With their eyes on the NBA’s biggest prize and the swagger to match, one question remains for the Nets: How far can the team really get if Deron Williams is not 100 percent over the course of the regular season?
That is what Nets fans should want to know.
The answer is if Billy King and assistant general manager Bobby Marks are unable to find a way to bolster the Nets' backcourt, is "probably not far."
With Brook Lopez, Kevin Garnett, Andray Blatche, Andrei Kirilenko, Reggie Evans and the impressive rookie Mason Plumlee, the Nets have six big men who all belong in NBA rotations. And while it may be too soon to make such a proclamation for Plumlee, my take on young big men has always been that good hands, good timing and crisp off-ball movement are the hallmarks of a pro in the making, and in those realms, Plumlee had already impressed me, as I wrote previously.
But follow the bouncing ball...
As it currently stands, the Nets backcourt reserves are miles behind their frontcourt in terms of talent.
Jason Terry, the leader of the pack, is 36 years old and is coming off of a fairly miserable season as a member of the Boston Celtics—at least by his standards. In his final season with the Dallas Mavericks, Terry -- whose greatest attribute is his scoring ability -- managed to score just 13.15 points per game off of Doc Rivers’ bench, after scoring 17.1 points running with Dirk Nowitzki.
If there is one thing that NBA history has shown us, is that aging guards do not often experience a revival this late in their careers. While still productive, Terry should not be counted on to play 30 minutes per game for the Nets as a reserve combo guard.
As for the newly acquired Shaun Livingston, his return to the game and place in an NBA rotation is one of the best stories I have witnessed in my years of watching the NBA. Because of his gruesome knee injury suffered back in 2007, Livingston is only a shell of the explosive player that took the NBA by storm back in 2005. At this point, the comparisons to Magic Johnson have long ceased and right now, he is properly best cast as a solid reserve point guard.
Tyshawn Taylor, on the other hand, is a youngster whose best days are ahead of him. When we spoke on media day, Taylor told me that he felt that he was "the youth" of the team and that he is looking forward to learning as much as he can from the veterans around him. In his progression as a professional, that is exactly where his mindset should be. He has the tools to be a good rotation guard in the NBA, but he should not be counted on to do any heavy lifting for this Nets team, not even in an emergency.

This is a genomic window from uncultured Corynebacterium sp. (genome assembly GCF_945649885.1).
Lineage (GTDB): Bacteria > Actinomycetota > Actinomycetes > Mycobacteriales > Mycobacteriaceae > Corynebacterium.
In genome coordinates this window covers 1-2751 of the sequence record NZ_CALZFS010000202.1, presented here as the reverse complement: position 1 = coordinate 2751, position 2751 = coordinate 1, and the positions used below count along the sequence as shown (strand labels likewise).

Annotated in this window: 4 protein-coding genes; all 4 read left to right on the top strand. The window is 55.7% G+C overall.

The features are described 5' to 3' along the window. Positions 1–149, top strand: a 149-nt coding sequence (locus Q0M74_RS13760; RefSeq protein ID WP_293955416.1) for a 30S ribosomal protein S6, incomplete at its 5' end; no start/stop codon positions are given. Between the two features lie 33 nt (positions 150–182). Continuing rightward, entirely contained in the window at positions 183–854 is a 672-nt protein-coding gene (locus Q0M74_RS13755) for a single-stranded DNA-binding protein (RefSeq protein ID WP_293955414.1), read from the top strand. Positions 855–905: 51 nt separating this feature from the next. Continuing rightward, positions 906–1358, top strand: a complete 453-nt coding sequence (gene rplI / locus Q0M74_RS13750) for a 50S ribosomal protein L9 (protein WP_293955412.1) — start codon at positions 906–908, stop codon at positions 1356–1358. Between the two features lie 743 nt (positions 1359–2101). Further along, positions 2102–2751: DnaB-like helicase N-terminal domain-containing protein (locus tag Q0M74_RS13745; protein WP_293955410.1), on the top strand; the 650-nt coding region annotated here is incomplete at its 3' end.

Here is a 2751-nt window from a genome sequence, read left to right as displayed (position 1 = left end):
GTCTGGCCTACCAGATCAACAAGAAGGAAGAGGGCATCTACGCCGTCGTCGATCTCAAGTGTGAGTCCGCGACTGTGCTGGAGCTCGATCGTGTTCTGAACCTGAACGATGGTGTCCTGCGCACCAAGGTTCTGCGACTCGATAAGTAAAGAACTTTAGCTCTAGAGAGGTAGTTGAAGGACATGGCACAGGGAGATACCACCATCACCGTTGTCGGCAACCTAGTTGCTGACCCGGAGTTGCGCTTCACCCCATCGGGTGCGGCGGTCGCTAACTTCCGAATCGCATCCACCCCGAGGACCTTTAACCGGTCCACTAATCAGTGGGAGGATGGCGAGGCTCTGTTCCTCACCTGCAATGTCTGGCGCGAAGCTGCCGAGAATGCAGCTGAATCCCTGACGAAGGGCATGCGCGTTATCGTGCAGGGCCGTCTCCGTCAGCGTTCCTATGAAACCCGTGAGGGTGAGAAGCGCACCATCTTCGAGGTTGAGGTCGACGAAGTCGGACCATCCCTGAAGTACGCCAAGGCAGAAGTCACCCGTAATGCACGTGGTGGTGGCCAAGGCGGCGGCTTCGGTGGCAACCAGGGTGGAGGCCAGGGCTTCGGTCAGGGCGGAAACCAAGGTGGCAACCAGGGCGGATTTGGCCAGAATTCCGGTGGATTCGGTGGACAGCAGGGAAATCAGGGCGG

So, the most pertinent question is, and shall remain: What happens if Williams, or even Johnson, goes down for any extended period of time?
In all likelihood, Terry's minutes would increase and Paul Pierce would likely spend some minutes at shooting guard spot. Extending the minutes of either, though, would be a catch-22 for a team that hopes to have its veteran core well-rested when the playoffs roll around.
That is why the Nets would be wise to bolster their backcourt, if possible.
One more rotation-ready NBA combo guard may be enough to put this team over the top, so even with the successful preseason, the Nets front office has work to do.
As the season progresses, on the trade market, names will undoubtedly begin to surface, especially with the likes of the Sacramento Kings and Minnesota Timberwolves having an apparent abundance of quality guards. But even before then, if I know King and Marks (and I do), then they have probably already privately begun discussing the weakest link in the chain that connects the Nets to their lofty championship goals.
No question, the Nets are a legit championship contender, but there is a difference between merely being a contender and being a challenger. Here and now, as the franchise is set to embark on what it hopes to be a championship journey, the Nets are just one attainable player away from bolstering their brawn.
With one piece to go—one more to put in place—the championship puzzle may almost be complete. There is still one more piece missing. He is probably about 6-foot-5 and is on one of the NBA's cellar dwellers. I do not know his name.
But I'd be willing to bet that King and Marks already do.
Moke Hamilton is the NBA Analyst for SNY.tv, contributing to both TheKnicksBlog.com and SNYNets.com. Follow him on Twitter: @MokeHamilton